The rapid and drastic Westernization was promoted also because of the notion of impending crisis, by seeing the act of the Great Powers of the West exploiting Asian countries to acquire a vast wealth through the management of colonized countries. As the principal part of the wealth and the military strength policy, the introduction and adaptation of Western-style military technologies and skills was strongly promoted; even the food service provided in the military (military ration) was Westernized in order to strengthen the physical power and stamina of soldiers. The early stage of Japanese military was formed by the group of young people composed of the second or third sons collected from rural and agricultural regions; they had grown up by eating traditional Japanese food with rice-centered diet, thus some could not easily accept such Western style dishes so different from their eating habit. In Navy, various cares were taken for the food service by inventing and arranging the Western dishes for the taste of Japanese people; for example, curry dish was provided with Japanese rice; an eclectic dish such as the meat and potato pot dish in soy sauce taste was invented. This curried rice was introduced to public as "Navy curry," and the meat and potato pot dish was also widely accepted by people outside of Navy. Later in Showa period, those dishes became widely popular as family dishes.

Evidences of Civilization and Enlightenment

Public transportation and tele-communication
Railroad system
In 1872, the train line between Shinbashi Station (later it became Shinbashi Historic Station, and later in 1986, it was discontinued from the actual usage) and Yokohama Station (later it was renamed to Sakuragi-cho Station) was established and and the operation of steam locomotives started.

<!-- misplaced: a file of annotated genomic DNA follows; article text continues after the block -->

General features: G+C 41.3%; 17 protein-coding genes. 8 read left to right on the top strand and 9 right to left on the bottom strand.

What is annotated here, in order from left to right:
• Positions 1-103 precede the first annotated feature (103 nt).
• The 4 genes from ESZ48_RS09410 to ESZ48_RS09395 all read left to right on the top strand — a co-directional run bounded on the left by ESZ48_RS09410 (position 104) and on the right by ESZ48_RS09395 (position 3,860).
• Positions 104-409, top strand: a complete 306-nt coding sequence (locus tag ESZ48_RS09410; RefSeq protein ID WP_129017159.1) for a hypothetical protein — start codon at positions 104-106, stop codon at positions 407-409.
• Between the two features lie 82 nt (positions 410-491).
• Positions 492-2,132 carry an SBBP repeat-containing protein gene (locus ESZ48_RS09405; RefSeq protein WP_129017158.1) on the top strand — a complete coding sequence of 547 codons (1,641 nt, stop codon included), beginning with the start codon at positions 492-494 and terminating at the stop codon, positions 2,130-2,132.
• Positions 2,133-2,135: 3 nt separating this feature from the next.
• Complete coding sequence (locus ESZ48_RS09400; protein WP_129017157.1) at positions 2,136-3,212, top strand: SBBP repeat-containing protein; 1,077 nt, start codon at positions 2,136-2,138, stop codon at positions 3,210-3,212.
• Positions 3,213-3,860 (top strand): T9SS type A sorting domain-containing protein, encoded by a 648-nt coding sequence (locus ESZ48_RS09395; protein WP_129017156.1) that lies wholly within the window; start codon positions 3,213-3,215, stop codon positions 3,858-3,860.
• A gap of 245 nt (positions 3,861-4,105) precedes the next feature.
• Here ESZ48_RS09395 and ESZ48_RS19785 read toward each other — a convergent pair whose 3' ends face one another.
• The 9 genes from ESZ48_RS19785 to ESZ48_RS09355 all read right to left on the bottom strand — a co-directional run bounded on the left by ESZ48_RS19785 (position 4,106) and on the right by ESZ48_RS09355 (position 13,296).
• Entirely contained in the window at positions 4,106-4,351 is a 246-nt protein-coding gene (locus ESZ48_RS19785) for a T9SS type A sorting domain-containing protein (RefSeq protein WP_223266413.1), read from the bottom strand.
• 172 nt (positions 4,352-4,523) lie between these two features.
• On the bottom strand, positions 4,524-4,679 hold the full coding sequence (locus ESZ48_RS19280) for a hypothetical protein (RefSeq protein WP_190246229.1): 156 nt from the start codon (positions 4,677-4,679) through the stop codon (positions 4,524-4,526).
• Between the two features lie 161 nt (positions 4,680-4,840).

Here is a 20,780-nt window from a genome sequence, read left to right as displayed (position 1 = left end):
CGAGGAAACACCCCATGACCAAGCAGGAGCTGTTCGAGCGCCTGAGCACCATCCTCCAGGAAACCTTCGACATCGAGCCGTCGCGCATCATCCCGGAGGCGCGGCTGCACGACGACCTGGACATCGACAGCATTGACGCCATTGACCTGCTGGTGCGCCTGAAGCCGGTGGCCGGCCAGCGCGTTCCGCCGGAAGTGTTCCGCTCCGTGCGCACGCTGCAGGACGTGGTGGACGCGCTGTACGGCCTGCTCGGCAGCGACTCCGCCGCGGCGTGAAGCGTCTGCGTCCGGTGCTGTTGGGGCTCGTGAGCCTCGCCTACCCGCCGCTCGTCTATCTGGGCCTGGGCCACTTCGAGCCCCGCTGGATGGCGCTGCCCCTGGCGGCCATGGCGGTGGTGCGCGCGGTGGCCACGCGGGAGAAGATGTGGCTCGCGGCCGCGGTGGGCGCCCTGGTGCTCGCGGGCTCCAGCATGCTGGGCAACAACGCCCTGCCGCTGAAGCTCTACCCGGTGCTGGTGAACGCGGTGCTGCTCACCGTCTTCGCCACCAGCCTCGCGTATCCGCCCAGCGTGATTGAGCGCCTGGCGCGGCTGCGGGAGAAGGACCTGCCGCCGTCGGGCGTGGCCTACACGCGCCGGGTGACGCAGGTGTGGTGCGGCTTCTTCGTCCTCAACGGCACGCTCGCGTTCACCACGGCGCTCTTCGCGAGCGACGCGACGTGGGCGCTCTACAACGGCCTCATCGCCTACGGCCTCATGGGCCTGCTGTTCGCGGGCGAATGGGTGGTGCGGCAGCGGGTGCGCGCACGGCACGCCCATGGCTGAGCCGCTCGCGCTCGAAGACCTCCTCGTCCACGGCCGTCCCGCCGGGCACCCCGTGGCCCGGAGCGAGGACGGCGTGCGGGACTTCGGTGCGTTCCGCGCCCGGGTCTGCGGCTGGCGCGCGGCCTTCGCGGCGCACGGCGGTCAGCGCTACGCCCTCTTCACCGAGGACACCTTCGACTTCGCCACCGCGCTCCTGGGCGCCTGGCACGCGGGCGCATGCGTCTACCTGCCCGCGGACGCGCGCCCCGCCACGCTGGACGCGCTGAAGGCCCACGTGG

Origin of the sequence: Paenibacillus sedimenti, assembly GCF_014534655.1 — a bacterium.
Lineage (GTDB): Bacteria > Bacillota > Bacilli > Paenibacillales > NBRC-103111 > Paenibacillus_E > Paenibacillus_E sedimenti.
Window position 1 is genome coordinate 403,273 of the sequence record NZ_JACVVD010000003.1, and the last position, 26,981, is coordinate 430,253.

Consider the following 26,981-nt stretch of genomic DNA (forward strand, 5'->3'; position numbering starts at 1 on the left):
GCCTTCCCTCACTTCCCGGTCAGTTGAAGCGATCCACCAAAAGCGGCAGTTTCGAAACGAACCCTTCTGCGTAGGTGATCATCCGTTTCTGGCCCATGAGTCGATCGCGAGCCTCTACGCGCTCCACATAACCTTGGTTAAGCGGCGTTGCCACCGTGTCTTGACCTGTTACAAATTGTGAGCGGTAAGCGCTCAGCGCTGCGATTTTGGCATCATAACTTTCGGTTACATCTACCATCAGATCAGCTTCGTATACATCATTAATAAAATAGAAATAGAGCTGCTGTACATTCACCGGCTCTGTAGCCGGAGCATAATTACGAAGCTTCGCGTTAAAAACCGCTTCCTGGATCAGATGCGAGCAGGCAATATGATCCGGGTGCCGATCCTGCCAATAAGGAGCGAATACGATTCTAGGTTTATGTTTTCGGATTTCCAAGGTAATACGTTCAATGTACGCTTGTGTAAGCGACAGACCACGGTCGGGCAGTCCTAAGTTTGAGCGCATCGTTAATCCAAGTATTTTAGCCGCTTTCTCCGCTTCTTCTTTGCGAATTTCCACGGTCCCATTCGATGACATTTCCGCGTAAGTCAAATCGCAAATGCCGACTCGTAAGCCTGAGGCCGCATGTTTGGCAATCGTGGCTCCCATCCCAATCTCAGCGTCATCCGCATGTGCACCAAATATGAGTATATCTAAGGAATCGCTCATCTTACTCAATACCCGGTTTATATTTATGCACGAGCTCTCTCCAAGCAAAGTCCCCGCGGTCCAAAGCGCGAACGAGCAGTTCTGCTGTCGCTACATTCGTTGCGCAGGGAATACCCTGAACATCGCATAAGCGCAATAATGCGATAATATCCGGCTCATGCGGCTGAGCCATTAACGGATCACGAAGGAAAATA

Compared to the steamboat on the ocean, the steam locomotive was called "Oka Joki." (literally mean, the "steam locomotive on the ground")

A horse-drawn stagecoach on a railway
In 1882, the Japan's first horse-drawn stagecoach on a railway, Tokyo Stagecoach Railway, was established. The service was later developed to be operated by electric trains, becoming the origin of Tokyo Electric Railway.

Public postal service
In 1871, a modern public postal service was established to connect between Tokyo and Osaka, and the service area was expanded throughout Japan in 1872.

Architecture and urban design
Western-style architecture
Tsukiji Hotel, Ginza brick-faced building city
Brick based buildings
Gas light
Pseudo Western-style architecture

Government operated and managed factories
Tomioka Silk Mill (operation started in 1872)
For other government operated and managed factories, refer to the section of the Government-operated Model Factory.

Clothing and fashion culture
In 1872, a government order to cut and remove topknots (a Japanese tradition for men) was issued.

Knocking on my head with a short-cut hair (after removing the topknot) we can hear the sound of civilization; knocking on your head with a long and knotted hair, (traditional hair style for young samurai) we would hear the sound of Imperial rules coming back; knocking on the head with a half-shaved hair style, (traditional and common samurai hair style) we would hear the sound of temporizing with old customs.'
Order of abandoning swords for the former samurai class
The military costume
Western-style tailoring

Food culture
Meat diet (Sukiyaki, beef hot pot)
"Agra Nabe" written by Robun KANAGAKI
Drinking milk of cows (=>milk bottle)
"Meat diet" written by Yukichi FUKUZAWA
Production of sweet adzuki-bean roll started from this period.
New Education Act was enacted.
A schoolchild's satchel (randoseru, originated ransel in Dutch)
Dispatch of international students

"Meiroku Zasshi" journal
Books for enlightenment
"Seiyou jijo" (affairs in the Western countries), "Gakumon no susume" (an encouragement of learning)
Translated books
"Self-Help" by Samuel Smiles translated and published in 1871 as "Saigoku Risshi-hen."

Theatrical art
The movement of the theatrical play reformation

Introduction of Gregorian Calendar (Solar Calendar)
The calendar was officially enacted in public from January 1, 1873. Tenpo Calendar (Lunisolar Calendar) was utilized in public until December 2, 1872, and after the establishment of Solar Calendar, this Tempo Calendar became the unofficial, old (lunar) calendar.

[Original Japanese]